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Image Capture for Hand - Drawn Animation
compiled by David Nethery

Hand-drawn animation images can be captured and digitized in one of two ways:
1.) Scanning with a Flatbed Scanner

or an Auto Document Feed (ADF)

scanner. 2.) Shooting the drawings with a camera mounted on a down shooter (copy stand) to hold the camera steady and in precise alignment as each drawing is captured frame-by-frame

The book 'Producing Independent 2D Character Animation' by Mark Simon (Focal Press) has some good basic information about scanning and digital ink & paint techniques that you will find helpful. Also, the book 'Animation: Pencils to Pixels' by Tony White (Focal Press) has some good information on adapting traditional animation techniques to digital production. For Pencil Testing a web cam or Digital Video Camera connected directly to a computer via a Firewire connection will interface directly with pencil test programs such as Digicel Flipbook, Toki Line Test, MonkeyJam, TVPaint, Animo, etc. The video camera is controlled by the capture software and images are captured directly into the program. The camera is mounted on a sturdy copy stand or photo enlarger stand . For Final Scan of artwork that will be digitally inked & painted a scanner is used to capture the final high-resolution images for import into the ink & paint program. Popular pencil test programs include Digicel Flipbook, Toki Line Test, Monkey Jam, TVPaint, and Animo. Many of these programs also have an Ink & Paint component for coloring your artwork after it has moved beyond the pencil test stage. Digicel, TVPaint, and Animo are among the number of digital ink & paint software programs available. You may also import your final line artwork into programs such as ToonBoom Studio, ToonBoom Digital Pro, and Flash to color the images in vector format. Different types of camera set-ups and scanners are shown and discussed in the following pages and a detailed discussion of the different image capture options is on pages 17 - 18 of this manual.

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Image Capture for Hand-drawn Animation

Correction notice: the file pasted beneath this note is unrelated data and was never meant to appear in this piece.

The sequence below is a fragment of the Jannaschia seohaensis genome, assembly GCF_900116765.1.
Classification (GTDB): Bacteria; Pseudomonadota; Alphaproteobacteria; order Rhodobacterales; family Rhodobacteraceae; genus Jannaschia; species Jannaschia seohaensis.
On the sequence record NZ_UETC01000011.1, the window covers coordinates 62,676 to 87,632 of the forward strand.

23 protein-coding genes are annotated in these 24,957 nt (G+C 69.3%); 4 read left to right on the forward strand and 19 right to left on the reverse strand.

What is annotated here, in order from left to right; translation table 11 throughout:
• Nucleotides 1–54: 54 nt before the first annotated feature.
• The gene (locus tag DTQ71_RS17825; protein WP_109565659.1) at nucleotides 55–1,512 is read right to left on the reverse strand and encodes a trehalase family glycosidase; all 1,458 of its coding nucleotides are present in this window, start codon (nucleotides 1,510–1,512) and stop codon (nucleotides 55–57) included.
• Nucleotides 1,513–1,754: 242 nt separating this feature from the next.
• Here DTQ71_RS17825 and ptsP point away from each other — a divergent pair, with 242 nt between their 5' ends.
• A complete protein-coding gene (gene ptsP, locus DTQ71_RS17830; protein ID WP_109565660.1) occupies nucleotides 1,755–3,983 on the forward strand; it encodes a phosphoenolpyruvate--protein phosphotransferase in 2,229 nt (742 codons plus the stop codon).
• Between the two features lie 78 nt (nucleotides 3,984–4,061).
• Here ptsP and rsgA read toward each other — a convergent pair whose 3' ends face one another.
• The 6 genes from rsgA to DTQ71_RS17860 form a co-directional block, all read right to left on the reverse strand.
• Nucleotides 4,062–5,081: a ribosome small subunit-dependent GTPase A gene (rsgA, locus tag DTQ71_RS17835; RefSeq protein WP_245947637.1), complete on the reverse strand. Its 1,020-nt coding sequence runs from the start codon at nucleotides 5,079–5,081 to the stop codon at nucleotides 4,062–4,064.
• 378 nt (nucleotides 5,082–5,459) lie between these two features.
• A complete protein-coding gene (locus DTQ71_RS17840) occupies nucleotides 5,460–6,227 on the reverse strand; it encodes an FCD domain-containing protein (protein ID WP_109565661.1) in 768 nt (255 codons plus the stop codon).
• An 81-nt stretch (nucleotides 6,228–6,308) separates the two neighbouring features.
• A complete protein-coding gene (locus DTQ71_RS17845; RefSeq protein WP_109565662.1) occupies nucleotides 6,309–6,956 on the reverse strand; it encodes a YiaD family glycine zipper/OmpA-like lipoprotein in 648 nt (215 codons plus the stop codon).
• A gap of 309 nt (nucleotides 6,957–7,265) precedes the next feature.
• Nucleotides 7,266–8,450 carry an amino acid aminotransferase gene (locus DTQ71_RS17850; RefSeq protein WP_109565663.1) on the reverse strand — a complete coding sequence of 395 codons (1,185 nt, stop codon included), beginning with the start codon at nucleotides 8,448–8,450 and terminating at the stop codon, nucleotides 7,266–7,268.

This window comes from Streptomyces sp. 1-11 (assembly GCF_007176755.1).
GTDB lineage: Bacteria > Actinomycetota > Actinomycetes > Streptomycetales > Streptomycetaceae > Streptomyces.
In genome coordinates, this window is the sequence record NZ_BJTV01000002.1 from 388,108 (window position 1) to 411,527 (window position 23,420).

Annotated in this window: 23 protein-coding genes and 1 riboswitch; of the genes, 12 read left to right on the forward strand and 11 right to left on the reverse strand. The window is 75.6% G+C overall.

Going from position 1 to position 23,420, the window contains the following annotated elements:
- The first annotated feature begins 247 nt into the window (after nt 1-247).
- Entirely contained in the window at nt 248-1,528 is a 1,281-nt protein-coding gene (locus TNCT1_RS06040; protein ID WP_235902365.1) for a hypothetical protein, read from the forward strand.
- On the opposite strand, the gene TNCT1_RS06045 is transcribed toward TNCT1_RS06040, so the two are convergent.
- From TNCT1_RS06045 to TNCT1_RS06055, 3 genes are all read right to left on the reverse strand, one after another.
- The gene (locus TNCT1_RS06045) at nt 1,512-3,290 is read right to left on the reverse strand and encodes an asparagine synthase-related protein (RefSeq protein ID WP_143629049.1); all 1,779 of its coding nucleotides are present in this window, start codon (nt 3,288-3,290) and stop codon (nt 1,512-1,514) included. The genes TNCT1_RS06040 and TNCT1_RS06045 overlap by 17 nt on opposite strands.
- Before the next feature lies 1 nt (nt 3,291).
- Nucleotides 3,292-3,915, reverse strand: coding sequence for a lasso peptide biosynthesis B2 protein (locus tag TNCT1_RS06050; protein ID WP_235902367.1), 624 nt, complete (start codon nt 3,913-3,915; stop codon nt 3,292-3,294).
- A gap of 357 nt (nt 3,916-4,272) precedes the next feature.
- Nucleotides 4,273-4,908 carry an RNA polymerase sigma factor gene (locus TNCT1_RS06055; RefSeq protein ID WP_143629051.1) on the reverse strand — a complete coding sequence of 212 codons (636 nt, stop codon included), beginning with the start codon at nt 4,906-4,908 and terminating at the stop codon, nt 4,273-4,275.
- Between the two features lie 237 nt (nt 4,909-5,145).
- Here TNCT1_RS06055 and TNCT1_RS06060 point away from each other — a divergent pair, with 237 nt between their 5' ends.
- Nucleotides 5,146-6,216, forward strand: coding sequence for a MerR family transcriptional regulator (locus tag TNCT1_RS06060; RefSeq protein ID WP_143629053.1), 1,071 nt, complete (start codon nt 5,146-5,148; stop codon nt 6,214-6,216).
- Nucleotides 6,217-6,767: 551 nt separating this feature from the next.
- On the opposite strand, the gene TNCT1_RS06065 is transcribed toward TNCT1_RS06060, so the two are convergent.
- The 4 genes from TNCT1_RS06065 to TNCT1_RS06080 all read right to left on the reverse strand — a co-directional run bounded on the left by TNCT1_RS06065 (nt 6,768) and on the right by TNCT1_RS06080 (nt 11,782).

In the decades up to the 1990's animation had to be shot on heavy, elaborate camera stands which held up heavy 35mm or 16 mm motion picture cameras. Mitchell, Bell & Howell. Bolex cameras and Acme or Oxberry camera stands were once ubiquitous in the animation field. The advent of smaller ,lighter weight digital video cameras and computer software for shooting, organizing, and coloring hand-drawn animation has changed all that. Where as once we had to have these elaborate compound tables that would move in every direction North/South, East/West (and rotate) and Camera cranes to raiSe and lower the camera for truck-in and truck-out moves , now all that is required is a simplified camera support to keep the camera steady as it captures our hand-drawn images frame by frame. The compound table and camera crane have been replaced by digital ink & paint and compositing software to simulate camera movements .

An Oxberry Animation Camera about 12' ft. high and 8' ft. wide at the base.

A simple copy stand such as those made by Testrite, Bogen, or K.aiser will suffice to hold our camera steady and in perfect alignment with our animation drawings on a peg bar taped down below the camera on the shooting stage. Lighting can be provided by inexpensive clip-on flood lamps placed at 45 degree angles to the surface of the copystand stage to provide soft, even illumination and prevent glare or hotspots on the drawings. The Testrite CS-l, CS-2and CS-3 models of copystand are affordable pencil test camera stands. ""Note : very recently it has come to my attention that the Testrite Co. has discontinued making these stands, though they are still available used on e8ay and other places.

These are available from various photographic stores (see list ot end) and can often be purchased very inexpensively on eBay. (used)

3